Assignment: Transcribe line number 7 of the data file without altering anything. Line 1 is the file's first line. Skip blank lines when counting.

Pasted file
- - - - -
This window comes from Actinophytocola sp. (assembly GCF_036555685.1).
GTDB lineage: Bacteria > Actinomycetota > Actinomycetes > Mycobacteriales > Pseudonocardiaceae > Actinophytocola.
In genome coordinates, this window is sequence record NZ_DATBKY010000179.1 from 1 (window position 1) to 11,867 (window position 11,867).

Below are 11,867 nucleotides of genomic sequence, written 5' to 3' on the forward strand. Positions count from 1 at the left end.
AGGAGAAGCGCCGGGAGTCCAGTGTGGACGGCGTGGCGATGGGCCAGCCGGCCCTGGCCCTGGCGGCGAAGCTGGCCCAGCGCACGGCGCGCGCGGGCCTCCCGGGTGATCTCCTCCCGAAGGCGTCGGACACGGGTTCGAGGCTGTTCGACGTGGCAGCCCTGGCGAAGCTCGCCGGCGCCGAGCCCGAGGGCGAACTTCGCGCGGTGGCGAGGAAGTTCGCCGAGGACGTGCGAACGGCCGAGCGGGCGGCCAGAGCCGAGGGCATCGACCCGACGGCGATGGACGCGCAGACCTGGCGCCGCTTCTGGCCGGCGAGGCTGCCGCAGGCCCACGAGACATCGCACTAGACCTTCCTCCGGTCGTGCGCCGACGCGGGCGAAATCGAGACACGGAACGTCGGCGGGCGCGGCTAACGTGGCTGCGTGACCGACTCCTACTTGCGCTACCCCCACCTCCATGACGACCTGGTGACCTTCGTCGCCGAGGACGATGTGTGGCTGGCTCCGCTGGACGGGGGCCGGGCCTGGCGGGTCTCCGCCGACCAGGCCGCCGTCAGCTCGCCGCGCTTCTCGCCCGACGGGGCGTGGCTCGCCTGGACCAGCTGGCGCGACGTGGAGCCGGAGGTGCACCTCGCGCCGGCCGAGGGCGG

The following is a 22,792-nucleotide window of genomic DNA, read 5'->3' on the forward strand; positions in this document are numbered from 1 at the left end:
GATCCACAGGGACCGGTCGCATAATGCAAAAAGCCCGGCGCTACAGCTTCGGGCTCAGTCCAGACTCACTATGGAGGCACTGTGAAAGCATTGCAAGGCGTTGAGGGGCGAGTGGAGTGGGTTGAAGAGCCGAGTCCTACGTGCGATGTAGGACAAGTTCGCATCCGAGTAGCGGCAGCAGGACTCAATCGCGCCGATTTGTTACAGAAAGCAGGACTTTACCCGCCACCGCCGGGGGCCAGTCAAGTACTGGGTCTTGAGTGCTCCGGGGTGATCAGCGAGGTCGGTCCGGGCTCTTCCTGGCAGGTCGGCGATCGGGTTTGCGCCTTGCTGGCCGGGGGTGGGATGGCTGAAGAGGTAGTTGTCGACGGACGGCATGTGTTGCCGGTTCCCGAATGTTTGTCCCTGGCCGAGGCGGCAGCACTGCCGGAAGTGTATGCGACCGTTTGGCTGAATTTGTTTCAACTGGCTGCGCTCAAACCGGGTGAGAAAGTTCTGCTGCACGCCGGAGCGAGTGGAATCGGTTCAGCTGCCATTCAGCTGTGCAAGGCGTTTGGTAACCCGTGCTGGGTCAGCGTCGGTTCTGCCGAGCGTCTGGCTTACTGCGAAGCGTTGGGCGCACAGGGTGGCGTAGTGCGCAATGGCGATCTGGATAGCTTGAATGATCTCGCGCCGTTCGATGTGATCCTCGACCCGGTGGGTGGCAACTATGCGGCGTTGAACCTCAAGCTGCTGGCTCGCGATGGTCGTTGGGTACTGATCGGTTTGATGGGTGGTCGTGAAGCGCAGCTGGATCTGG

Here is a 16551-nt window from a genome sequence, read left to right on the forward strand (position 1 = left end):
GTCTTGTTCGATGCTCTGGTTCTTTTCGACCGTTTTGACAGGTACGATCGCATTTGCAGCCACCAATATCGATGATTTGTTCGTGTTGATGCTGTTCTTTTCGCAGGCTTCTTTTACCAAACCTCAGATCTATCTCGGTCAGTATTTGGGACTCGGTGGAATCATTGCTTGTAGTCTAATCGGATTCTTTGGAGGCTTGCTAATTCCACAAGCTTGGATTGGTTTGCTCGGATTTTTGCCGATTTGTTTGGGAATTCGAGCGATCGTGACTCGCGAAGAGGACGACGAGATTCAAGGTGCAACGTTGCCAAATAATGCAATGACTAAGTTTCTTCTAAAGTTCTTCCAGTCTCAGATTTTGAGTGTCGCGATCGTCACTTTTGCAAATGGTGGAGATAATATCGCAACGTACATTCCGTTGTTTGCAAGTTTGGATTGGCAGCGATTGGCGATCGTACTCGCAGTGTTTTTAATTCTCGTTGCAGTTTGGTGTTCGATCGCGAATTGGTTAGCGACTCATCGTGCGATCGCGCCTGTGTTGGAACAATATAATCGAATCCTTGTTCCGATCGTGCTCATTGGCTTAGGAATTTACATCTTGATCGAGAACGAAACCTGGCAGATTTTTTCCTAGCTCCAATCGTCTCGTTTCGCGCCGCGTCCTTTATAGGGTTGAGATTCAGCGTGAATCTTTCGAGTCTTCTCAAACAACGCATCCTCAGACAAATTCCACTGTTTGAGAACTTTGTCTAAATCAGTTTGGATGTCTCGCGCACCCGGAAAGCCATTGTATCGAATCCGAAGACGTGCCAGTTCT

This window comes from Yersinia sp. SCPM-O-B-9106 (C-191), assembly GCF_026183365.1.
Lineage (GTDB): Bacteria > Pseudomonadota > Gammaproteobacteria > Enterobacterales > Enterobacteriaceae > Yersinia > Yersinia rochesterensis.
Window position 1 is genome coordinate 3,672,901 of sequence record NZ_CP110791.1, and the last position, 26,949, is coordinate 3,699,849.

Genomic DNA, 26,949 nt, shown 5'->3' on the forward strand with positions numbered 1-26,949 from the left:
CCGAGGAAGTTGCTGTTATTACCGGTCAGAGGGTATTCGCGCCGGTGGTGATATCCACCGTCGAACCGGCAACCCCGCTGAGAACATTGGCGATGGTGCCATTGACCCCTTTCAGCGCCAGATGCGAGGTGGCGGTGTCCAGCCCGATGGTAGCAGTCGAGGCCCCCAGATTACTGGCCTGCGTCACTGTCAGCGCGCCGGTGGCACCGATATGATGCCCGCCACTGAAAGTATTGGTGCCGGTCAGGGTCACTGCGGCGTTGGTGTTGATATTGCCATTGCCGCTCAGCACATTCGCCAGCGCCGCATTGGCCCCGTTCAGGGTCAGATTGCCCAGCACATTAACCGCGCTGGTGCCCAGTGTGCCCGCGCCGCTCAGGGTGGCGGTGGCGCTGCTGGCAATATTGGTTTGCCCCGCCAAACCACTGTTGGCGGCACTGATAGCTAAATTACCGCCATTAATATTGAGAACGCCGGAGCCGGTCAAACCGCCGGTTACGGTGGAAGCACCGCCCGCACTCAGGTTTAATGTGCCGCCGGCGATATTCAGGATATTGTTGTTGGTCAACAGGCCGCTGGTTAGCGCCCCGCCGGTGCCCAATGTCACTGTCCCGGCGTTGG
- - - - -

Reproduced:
GATCCACAGGGACCGGTCGCATAATGCAAAAAGCCCGGCGCTACAGCTTCGGGCTCAGTCCAGACTCACTATGGAGGCACTGTGAAAGCATTGCAAGGCGTTGAGGGGCGAGTGGAGTGGGTTGAAGAGCCGAGTCCTACGTGCGATGTAGGACAAGTTCGCATCCGAGTAGCGGCAGCAGGACTCAATCGCGCCGATTTGTTACAGAAAGCAGGACTTTACCCGCCACCGCCGGGGGCCAGTCAAGTACTGGGTCTTGAGTGCTCCGGGGTGATCAGCGAGGTCGGTCCGGGCTCTTCCTGGCAGGTCGGCGATCGGGTTTGCGCCTTGCTGGCCGGGGGTGGGATGGCTGAAGAGGTAGTTGTCGACGGACGGCATGTGTTGCCGGTTCCCGAATGTTTGTCCCTGGCCGAGGCGGCAGCACTGCCGGAAGTGTATGCGACCGTTTGGCTGAATTTGTTTCAACTGGCTGCGCTCAAACCGGGTGAGAAAGTTCTGCTGCACGCCGGAGCGAGTGGAATCGGTTCAGCTGCCATTCAGCTGTGCAAGGCGTTTGGTAACCCGTGCTGGGTCAGCGTCGGTTCTGCCGAGCGTCTGGCTTACTGCGAAGCGTTGGGCGCACAGGGTGGCGTAGTGCGCAATGGCGATCTGGATAGCTTGAATGATCTCGCGCCGTTCGATGTGATCCTCGACCCGGTGGGTGGCAACTATGCGGCGTTGAACCTCAAGCTGCTGGCTCGCGATGGTCGTTGGGTACTGATCGGTTTGATGGGTGGTCGTGAAGCGCAGCTGGATCTGG